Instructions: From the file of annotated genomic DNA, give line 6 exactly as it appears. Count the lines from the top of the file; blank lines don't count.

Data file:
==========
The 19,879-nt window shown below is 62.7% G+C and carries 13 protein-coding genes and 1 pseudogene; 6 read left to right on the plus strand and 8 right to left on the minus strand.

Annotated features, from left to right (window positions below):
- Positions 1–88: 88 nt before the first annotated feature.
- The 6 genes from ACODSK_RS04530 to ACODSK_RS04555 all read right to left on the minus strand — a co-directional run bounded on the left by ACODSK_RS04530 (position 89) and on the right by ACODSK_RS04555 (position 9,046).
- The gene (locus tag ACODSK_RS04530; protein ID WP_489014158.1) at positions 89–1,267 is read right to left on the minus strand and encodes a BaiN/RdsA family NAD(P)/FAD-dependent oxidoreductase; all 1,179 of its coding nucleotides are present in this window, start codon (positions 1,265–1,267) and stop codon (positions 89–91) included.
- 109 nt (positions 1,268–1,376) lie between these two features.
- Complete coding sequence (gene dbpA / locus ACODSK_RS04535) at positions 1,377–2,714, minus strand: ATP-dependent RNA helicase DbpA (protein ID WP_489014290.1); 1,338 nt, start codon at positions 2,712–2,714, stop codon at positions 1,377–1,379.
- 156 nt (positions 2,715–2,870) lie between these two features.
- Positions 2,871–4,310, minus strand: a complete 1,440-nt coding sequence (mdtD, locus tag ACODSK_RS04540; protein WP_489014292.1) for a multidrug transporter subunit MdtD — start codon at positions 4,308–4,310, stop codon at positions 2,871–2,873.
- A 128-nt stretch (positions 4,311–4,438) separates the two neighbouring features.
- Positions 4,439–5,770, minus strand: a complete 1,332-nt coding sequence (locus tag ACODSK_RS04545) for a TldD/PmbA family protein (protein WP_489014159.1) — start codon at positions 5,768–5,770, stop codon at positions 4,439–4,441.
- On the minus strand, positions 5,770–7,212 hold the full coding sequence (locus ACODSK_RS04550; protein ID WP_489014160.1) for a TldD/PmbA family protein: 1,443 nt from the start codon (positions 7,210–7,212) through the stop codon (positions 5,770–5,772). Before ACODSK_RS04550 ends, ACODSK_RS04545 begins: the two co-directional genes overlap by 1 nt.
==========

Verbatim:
- 109 nt (positions 1,268–1,376) lie between these two features.